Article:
Following a recent Instagram post & TikTok, I’ve received so many questions like this: Am I burned out or am I depressed?
If you’re asking this question, please know you’re not alone. Burnout, low mood, anxiety and not ‘feeling like yourself’ have been the primary reason most of my new clients have started therapy. The mental health landscape has changed since 2019, and a lot of us have struggled with post-pandemic mental health. This blog dives into similarities and differences between chronic burnout and low mood. Hope it’s helpful.
What is burnout?
Burnout is a term usually applied to chronic, ongoing work-related stress that makes an employee feel emotionally exhausted, overworked, underappreciated, and undervalued. Over time and without progress on alleviating the issues, the employee feels trapped, leading to low mood, low motivation and a cynical view on their job, their work, their potential, or capacity. Sometimes it extends to feelings of self-worth & importance, leading to self-doubt & other self-esteem related issues. It can also contribute to anxiety, stress, physical complaints (e.g., migraine, headache, upset tummy), exacerbated chronic illness, and more frequent sickness.
Often the solution to burnout is finding a new role where there is a greater sense of appreciation, or job the work aligns with the employee’s values. However, the way we work and the how we do our jobs has changed so drastically since the pandemic. Some of us were forced to work at home during covid lockdowns where there weren’t clear boundaries between work time and home time – we tried to squeeze everything in & left ourselves feeling exhausted and overextended. Many of us still do because there is too much to do and not enough time to do it all (and so much pressure)! Also bear in mind that there are other ‘jobs’ that a person can’t necessarily leave or so easily restructure (e.g., parenting, caring; self-employment). These roles are often relentless and can feel unescapable, leading to feelings of burnout.
Further, the cost-of-living crisis and financial uncertainty means a lot of us have no choice but to stay at the job(s) that have created the burnout. If we stay trapped in a life that is causing us pain but can’t make a change, what is the solution? Clearly, if no changes are made, nothing can change, and if nothing changes, things often get worse over time. That is exactly where we see traditional work-related burnout snowball into major mood disorders like clinical depression – when we can’t escape.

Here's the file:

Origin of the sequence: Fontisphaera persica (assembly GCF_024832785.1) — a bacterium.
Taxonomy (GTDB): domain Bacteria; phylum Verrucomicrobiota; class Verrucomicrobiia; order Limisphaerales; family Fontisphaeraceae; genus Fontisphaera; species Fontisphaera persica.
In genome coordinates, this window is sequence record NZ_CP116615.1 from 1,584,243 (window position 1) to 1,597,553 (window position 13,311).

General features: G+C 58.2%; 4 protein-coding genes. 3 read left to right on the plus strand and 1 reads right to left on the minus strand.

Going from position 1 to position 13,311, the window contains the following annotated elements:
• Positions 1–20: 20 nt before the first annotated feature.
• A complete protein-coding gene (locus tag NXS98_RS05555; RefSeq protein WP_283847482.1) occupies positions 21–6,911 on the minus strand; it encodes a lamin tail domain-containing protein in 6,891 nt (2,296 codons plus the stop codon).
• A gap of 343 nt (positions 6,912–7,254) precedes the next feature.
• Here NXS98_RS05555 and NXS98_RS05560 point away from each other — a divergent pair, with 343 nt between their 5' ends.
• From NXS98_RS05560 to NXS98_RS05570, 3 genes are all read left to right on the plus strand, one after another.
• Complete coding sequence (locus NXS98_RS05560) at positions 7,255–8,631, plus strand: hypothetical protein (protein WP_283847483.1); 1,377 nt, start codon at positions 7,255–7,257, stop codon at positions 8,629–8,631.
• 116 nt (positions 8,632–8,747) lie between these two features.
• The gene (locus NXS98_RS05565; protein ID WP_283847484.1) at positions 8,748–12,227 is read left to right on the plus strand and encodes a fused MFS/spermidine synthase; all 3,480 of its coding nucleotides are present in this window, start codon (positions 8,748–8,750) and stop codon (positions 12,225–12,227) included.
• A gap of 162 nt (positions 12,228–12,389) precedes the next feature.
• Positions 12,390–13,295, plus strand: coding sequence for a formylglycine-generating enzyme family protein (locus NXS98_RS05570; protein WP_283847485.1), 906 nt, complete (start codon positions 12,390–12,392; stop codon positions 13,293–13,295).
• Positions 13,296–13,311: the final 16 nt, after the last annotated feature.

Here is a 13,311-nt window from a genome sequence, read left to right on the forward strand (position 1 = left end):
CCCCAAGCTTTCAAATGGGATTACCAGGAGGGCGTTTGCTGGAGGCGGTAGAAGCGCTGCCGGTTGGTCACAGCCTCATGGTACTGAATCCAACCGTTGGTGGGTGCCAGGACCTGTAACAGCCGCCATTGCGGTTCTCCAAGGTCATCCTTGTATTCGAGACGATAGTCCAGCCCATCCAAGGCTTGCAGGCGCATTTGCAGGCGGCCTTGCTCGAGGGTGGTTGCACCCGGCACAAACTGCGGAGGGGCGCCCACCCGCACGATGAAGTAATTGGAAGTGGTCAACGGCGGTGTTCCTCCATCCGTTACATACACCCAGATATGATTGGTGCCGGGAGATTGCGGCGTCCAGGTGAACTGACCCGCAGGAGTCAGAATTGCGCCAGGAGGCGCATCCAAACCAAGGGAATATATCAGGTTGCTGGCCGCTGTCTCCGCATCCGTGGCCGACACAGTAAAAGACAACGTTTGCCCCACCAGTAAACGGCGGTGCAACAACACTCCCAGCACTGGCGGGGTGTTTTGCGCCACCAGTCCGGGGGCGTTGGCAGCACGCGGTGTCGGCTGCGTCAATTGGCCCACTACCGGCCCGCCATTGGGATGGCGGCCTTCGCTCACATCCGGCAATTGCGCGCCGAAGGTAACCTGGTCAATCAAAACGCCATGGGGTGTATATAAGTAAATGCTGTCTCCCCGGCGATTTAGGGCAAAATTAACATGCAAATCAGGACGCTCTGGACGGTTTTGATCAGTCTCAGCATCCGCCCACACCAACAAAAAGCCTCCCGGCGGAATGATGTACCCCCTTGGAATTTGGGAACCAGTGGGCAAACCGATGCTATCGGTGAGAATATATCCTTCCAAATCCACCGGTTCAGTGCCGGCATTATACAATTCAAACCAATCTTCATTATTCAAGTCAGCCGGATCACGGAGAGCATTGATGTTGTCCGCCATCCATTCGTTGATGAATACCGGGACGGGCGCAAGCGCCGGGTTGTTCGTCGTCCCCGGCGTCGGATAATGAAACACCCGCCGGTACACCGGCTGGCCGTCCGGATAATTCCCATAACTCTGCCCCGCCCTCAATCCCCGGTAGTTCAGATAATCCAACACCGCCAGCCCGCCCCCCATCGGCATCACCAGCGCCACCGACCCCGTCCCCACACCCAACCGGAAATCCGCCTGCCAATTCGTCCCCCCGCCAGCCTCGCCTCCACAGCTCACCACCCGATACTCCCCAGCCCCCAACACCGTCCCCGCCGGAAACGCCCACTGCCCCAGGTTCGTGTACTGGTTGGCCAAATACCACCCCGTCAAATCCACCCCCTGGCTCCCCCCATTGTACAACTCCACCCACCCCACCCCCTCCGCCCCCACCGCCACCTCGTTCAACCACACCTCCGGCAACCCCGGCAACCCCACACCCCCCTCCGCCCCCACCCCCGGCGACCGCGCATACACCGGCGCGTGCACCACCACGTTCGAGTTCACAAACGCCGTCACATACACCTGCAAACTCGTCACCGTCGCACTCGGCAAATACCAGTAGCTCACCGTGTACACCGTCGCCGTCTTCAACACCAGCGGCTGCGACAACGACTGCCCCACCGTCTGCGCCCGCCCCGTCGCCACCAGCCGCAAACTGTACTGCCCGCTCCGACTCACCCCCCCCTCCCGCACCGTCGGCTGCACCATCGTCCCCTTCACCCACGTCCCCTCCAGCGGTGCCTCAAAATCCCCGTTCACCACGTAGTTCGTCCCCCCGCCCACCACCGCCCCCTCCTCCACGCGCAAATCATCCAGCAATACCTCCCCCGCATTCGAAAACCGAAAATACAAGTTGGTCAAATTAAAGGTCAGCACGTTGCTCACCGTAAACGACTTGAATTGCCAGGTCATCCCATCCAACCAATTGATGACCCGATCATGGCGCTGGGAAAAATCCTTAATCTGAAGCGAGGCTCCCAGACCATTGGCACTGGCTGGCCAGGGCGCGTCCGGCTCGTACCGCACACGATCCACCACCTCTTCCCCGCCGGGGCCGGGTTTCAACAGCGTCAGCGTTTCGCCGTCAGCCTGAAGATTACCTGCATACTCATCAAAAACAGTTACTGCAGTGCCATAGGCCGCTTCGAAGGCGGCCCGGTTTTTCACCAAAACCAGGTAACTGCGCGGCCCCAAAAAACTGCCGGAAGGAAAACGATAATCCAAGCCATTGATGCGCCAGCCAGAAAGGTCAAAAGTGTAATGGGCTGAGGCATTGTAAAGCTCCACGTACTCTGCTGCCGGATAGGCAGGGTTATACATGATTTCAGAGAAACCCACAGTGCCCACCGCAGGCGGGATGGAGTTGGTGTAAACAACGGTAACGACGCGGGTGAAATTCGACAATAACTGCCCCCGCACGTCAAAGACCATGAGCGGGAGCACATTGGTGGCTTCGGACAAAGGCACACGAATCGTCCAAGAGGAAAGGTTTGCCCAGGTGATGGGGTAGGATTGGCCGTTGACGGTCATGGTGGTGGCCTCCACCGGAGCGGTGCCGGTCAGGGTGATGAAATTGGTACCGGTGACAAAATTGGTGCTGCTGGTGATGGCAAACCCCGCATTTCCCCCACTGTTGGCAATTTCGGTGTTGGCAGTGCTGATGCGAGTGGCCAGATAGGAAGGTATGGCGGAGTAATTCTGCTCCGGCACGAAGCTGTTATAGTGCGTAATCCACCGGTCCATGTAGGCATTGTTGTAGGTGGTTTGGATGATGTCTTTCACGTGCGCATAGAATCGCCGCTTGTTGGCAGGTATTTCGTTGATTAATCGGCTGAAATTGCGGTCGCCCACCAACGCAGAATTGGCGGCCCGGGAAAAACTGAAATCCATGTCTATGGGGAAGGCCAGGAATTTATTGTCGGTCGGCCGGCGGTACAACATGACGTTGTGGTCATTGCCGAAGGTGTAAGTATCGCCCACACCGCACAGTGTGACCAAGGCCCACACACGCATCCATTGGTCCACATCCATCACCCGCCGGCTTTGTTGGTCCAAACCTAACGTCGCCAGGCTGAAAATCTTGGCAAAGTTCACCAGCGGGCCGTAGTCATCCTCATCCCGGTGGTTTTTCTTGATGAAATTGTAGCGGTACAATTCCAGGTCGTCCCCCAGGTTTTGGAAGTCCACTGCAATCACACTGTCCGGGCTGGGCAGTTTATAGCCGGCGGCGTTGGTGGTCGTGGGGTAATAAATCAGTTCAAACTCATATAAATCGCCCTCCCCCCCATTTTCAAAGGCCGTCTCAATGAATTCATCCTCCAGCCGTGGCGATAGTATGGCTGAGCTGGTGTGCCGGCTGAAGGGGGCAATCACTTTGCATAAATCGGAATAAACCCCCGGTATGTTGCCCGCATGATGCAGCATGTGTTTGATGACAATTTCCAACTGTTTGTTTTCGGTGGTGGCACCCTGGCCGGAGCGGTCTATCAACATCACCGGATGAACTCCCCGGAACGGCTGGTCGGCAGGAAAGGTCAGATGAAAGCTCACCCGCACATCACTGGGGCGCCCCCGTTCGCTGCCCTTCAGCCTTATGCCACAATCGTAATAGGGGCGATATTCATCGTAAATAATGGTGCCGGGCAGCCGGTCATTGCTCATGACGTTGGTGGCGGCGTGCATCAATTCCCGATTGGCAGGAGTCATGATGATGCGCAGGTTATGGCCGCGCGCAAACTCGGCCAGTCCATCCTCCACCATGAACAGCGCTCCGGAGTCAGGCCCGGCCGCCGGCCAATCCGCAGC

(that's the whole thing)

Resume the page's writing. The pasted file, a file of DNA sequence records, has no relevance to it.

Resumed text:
What is depression?
Unlike burnout, depression is a clinical mood disorder. Symptoms of depression include low mood, anhedonia (loss of pleasure or interest in things one typically enjoys), changes to appetite & sex drive, weight changes, sleep issues, poor concentration or memory, feeling slow & sluggish or agitated & irritated.
A person with depression may experience unhelpful thinking patterns about themselves (e.g., “I am a failure”), the future (e.g., “Nothing good is coming for me”), and the world (e.g., “The world is an unkind, hurtful place”). Additionally, a person with depression may think about death (e.g., “things will be better if I’m not around) or have suicidal thoughts or plans. Typically, to receive a diagnosis of depression the symptoms must be present for at least two weeks, according to the Diagnostic and Statistical Manual of Mental Disorders (DSM-5-TR, 2022).
What symptoms do burnout & depression have in common?
In our post-covid world, the relationship between chronic burnout & depression are a hot topic in both research and clinical work. People want to know, am I feeling the effects from being burned from many years of trying to cope with the pandemic – OR is this depression? Has my burnout turned into something more “serious?”
A few research studies have tried to answer the question: is burnout a kind of depression or is it a different experience? So far, research has shown a huge overlap in symptoms of burnout & depression such as dread & existential dread, physical exhaustion, feeling like you want to hide away, difficulties with concentration, no motivation, self-doubt, self-criticism, irritability and difficulty feeling joy.